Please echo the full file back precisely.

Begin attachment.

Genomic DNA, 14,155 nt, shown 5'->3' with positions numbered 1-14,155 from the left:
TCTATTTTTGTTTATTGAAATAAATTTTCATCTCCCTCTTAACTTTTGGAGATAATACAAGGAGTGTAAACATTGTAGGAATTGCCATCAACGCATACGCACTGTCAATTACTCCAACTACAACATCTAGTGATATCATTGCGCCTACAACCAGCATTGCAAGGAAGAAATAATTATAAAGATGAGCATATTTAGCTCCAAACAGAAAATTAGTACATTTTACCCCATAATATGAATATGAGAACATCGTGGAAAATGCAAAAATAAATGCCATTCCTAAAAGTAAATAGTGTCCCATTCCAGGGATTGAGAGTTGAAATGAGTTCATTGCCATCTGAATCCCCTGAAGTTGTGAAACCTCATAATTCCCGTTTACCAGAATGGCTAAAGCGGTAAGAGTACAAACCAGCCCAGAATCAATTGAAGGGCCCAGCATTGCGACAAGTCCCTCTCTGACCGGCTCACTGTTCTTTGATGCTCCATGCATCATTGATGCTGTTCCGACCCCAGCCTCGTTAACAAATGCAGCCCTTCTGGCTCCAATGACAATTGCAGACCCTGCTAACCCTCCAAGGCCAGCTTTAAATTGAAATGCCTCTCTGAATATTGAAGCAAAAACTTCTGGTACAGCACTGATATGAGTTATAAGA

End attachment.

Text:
Genomic DNA, 14,155 nt, shown 5'->3' with positions numbered 1-14,155 from the left:
TCTATTTTTGTTTATTGAAATAAATTTTCATCTCCCTCTTAACTTTTGGAGATAATACAAGGAGTGTAAACATTGTAGGAATTGCCATCAACGCATACGCACTGTCAATTACTCCAACTACAACATCTAGTGATATCATTGCGCCTACAACCAGCATTGCAAGGAAGAAATAATTATAAAGATGAGCATATTTAGCTCCAAACAGAAAATTAGTACATTTTACCCCATAATATGAATATGAGAACATCGTGGAAAATGCAAAAATAAATGCCATTCCTAAAAGTAAATAGTGTCCCATTCCAGGGATTGAGAGTTGAAATGAGTTCATTGCCATCTGAATCCCCTGAAGTTGTGAAACCTCATAATTCCCGTTTACCAGAATGGCTAAAGCGGTAAGAGTACAAACCAGCCCAGAATCAATTGAAGGGCCCAGCATTGCGACAAGTCCCTCTCTGACCGGCTCACTGTTCTTTGATGCTCCATGCATCATTGATGCTGTTCCGACCCCAGCCTCGTTAACAAATGCAGCCCTTCTGGCTCCAATGACAATTGCAGACCCTGCTAACCCTCCAAGGCCAGCTTTAAATTGAAATGCCTCTCTGAATATTGAAGCAAAAACTTCTGGTACAGCACTGATATGAGTTATAAGA